Adding more Prius batteries

Discussion in 'Gen 1 Prius Plug-in 2012-2015' started by wwiggins, Apr 14, 2012.

  1. drinnovation

    drinnovation EREV for EVER!

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    I'm with paradox here.. you can get kits for the older cars that are well engineered including adjusting the electronics. Even if it is cheaper to add the kit to a 2012, I don't know anyone selling compatable kits and you would greatly shorten your warranty .

    As others said, if you want a 2012, get a PiP out of state and ship it or drive it back.
     
  2. lopezjm2001

    lopezjm2001 Senior Member

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    If these aftermarket PHEV kits were made by automotive companies then, yes, they would be well engineered.
     
  3. mitch672

    mitch672 Technology Geek

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    That was Nikki Gordon-Bloomfield, she's a well known EV industry author, she also does a podcast called. "transport evolved" weekly that is all about different types of new vehicles and industry news stories, it's mostly on EVs of course. She also writes at least half the news stories on "GreenCar Reports"

    Green Car Reports - Green Car Reports

    Transport Evolved

    At this point you are better off buying a 2012 PiP, and eventually there will be add on packs for it, for additional range, or more likely a replacement pack when the density increases, as there isn't a lot of space to add additional batteries to a 2012 PiP.
     
  4. chesleyn

    chesleyn Active Member

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    I personally wouldn't mind expanding my range to 25 miles.
     
  5. seek

    seek Junior Member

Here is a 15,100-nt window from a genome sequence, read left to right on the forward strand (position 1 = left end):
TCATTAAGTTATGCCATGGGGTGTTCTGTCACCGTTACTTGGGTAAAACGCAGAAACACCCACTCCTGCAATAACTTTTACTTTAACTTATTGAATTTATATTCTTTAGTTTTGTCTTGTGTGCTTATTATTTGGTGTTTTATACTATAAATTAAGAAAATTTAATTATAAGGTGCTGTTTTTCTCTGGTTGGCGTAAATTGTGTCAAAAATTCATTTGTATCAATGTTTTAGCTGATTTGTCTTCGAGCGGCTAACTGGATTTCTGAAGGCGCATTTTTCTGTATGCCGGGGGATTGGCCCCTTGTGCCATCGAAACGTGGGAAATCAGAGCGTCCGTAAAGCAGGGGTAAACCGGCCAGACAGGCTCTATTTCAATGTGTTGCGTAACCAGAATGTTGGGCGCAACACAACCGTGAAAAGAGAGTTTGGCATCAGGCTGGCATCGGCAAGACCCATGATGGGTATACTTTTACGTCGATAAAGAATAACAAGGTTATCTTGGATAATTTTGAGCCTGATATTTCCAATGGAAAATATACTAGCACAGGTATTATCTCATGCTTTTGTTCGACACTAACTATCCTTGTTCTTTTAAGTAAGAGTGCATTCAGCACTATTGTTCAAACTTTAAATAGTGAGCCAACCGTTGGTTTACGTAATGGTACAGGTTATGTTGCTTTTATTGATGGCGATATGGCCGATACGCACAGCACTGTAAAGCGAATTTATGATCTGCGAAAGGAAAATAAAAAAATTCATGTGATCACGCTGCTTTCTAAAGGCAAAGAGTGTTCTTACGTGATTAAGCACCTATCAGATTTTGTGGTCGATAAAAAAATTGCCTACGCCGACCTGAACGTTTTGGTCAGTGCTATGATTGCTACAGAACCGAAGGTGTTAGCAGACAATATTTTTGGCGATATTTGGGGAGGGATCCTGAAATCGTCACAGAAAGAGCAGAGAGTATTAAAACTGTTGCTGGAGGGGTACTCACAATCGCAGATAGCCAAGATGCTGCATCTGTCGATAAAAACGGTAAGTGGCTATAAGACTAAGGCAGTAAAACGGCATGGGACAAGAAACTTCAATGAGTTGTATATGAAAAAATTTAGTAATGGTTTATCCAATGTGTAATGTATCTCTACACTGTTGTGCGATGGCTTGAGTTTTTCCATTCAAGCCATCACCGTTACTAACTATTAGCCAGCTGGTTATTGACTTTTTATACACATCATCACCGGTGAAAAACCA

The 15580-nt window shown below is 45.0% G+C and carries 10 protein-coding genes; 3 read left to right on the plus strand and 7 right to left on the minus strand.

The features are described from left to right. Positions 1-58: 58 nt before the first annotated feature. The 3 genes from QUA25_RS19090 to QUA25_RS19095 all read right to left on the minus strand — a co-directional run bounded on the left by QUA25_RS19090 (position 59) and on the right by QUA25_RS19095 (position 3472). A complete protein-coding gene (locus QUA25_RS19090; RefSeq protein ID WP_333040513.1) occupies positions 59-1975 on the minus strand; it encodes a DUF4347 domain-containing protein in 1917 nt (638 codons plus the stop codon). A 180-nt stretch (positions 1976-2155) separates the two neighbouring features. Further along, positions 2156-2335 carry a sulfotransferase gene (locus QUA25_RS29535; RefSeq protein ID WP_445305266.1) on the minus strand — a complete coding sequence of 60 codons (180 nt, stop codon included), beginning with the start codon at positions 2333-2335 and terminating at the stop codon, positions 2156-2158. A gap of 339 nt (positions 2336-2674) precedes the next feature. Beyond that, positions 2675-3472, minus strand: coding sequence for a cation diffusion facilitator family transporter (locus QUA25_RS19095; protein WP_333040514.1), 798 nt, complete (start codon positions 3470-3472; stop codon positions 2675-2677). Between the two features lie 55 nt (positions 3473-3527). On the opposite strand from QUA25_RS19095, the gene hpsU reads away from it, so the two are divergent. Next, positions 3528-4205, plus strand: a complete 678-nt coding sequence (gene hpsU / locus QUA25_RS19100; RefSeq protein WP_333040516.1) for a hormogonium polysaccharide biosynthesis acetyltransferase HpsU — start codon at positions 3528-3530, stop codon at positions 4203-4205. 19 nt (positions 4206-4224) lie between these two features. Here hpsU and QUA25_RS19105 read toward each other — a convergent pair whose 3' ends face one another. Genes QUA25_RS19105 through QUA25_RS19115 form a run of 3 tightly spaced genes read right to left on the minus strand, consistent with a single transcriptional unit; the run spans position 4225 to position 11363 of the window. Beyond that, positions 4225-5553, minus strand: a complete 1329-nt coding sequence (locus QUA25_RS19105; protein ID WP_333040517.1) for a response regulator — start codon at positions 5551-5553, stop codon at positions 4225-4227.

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    I'm not sure we'll see drop in packs with increased battery density or chemistry. Has that happened for the 1st Gen?

    I see it more like the computer industry. While you can upgrade your cpu, motherboard, and memory the incremental benefits still cost more than just waiting an getting the next generation.

    Wasn't someone developing a trailer with a battery pack or something that mounts on a hitch? That would open up interesting possibilities and problems for converting existing platforms to plug-in or swapping out packs.
     
  6. mitch672

    mitch672 Technology Geek

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    seek, the theory being that in 5-10 years, as the existing pack starts to show its age (as all lithium packs do, it will have less EV range over a large # of charges, and just time..), by then, higher density packs should be out, and a replacement at that time could get you double the # of EV miles, as battery density should be considerably higher by then (hopefully will have doubled).

    Of course with a 5-10 year old car, you could just sell it/trade it in, and buy the latest new car/technology out at that time, it really depends on how popular the PiP becomes, if an industry develops to support 3rd party future upgrades or not. You can see there are several manufacturers offfering PHEV conversions for Gen 2 Priu (2004 - 2009)..
     
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